Now some may know that I have a thing about bridges and tunnels.  A thing as in, I really, really don’t like them.  I know they are made by men, and men are lazy and no doubt the cheapest labor imaginable goes into the making of these things, so I am fairly confident at some point, all the bridges are going to just collapse.  I do not like crossing bridges is the point.  As we are hiking, I see this in my future…

H15bridgeThat’s basically like, a log, stretched across a gorge that I am going to have to cross.  Nuh uh.

Hubs walks jauntily across it, waving at me to assure me of its solidness (I have a pic of him being a jaunty crosser, but he hasn’t signed a release form for me to use it, so no go.)   I walk up to the bridge and this is what I see…


And I am just like, nope.  All the nope.  But unfortunately, I can’t let Hubs beat me so I cross, sure that at any moment the bridge is going to buckle under my bulk and send me crashing, if not to my death, than to my fairly severe maiming.

Eventually we got to Lake Solitude.  7.5 miles, about 3/4 of which was grueling uphill slogging, and this was end game:

H15lakesolitudeAre you underwhelmed? Because I was underwhelmed.  To be fair, the lake itself was not the wow.  But the hike there was really quite fabulous.  So below, I’ll just throw out some pics of some of the pretty shit we saw along the way.











(This is actually the vertical section of rock that we had to climb at one point.  You can see Hubs way up there, I am lagging behind and cursing him and his hiking enthusiasm all the way to hell and gone.)





And that was basically the 15 mile hike.  It should also be noted that it rained for half of it, and was cloudy and overcast for most of the other half.  The sun came out for approximately 45 minutes total and I managed to burn the living crap out of myself because I didn’t think I’d need sunscreen in a downpour.  I am so not meant for being out of doors.





“Hell is Other People”

Posted by: | Posted in: Random Life Stuff, Stupid People, Travel

The hubs and I are basically hermits.  We are misanthropes by nature, therefore going out into the world away from our cave and having to interact with numerous people displaying various degrees of hygiene, intellect, and manners is quite challenging for us.  We are currently staying in a “lodge” in the middle of Grand Tetons National park.  By lodge, think rows of Motel 6 rooms without air conditioning, fridges, microwaves or any basic amenity of life.  The lack of air conditioning necessitates leaving the windows open throughout the day and night in order to avoid boiling in your own sweat stew. You would think that people would possess the basic common courtesy to STFU between the hours of 9pm and 8am if they were walking outside but you would be vastly overestimating the degree to which humans are capable of pulling their heads out of their asses and recognizing that there are people besides themselves about in the world.

I was already cranky from the lack of quiet when we arrived back at our sweat lodge one day to find that the previously unoccupied attached box to our right was now tenanted with two whackjobs and their two screaming curtain climbers.  Now Hubs and I are childless by choice.  I’ve never changed a diaper and the times I’ve held a child could be counted on one hand with fingers left over for flipping the bird and thumbing a ride to somewhere children aren’t allowed.  I don’t particularly find the joy in quiet, well-behaved little dribblers and I really despise those who are being reared by parents who believe that children should be seen and heard and indulged at all times instead of stuffed in a closet somewhere until they reach an age where they can carry on a civilized conversation. It would have been too much to hope that we would get neighbors who were actually schooled in how to live in the world with children. No, we had to get the “let children be children” parents. They apparently think it’s peachy keen to lull their little nose-dripper to a restful night’s sleep by letting it scream itself into oblivion.  Now, if you are in the privacy of your own home that’s a perfectly valid option for child-rearing.  However, when you are sharing a thin wall and wide open windows with people who don’t find your little shitsacks at all adorable or amusing, come up with a better bedtime routine.   I did find amusement in this exchange I had with Hubs though…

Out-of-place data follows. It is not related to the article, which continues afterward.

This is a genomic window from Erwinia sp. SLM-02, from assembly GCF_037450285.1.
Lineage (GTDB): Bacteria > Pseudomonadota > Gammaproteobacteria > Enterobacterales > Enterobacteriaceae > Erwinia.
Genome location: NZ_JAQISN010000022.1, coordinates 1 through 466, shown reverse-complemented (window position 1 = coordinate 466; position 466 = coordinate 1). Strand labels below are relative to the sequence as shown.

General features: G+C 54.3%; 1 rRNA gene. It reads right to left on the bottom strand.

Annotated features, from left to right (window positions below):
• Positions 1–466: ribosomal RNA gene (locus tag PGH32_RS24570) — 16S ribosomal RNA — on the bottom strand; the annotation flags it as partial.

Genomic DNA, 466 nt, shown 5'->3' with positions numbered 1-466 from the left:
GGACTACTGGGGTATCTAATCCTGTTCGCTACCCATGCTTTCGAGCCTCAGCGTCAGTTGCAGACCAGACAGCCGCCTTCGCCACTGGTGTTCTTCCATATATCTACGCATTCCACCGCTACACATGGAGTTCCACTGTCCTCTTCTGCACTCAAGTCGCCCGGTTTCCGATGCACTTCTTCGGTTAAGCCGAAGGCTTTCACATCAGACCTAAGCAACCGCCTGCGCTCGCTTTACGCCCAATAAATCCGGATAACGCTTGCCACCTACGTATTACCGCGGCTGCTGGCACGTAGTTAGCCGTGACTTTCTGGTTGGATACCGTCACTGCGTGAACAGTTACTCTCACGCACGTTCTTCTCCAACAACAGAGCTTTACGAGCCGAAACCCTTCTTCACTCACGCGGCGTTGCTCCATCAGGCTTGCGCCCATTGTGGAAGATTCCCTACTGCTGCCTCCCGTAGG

Hubs:  So is there something wrong with their kid, like mentally?
Me: What do you mean?
Hubs: It talks like “myah bwah bwah dah” all the time.
Me: I think that’s just because it’s two.

6 miles, 600 foot elevation gain and 60,000 mosquitoes

Posted by: | Posted in: Travel

The first hike is in the bag.  Completed and done.  The hiking adventures start in the Grand Tetons National Park. I had requested a short hike that was mostly flat since I needed to accustom myself to the elevation and also I am extremely lazy.  We hiked around a lake that apparently no one hikes around because the trail was overgrown and you were slogging through waist high weeds for 90 percent of the time.


It had rained the previous night and I found out my new hiking shoes weren’t actually waterproof. Hubs, who has apparently become some sort of eco-fascist decided not to bring along actual bug repellant with proper cancer causing chemicals that actually, you know, work and repel bugs. No  instead he brought some hippy-dippy eucalyptus lemon crap that worked about as well at repelling the hordes of marauding mosquitoes as me standing there going “Shoo you bloodsucking fiends, shoo now.”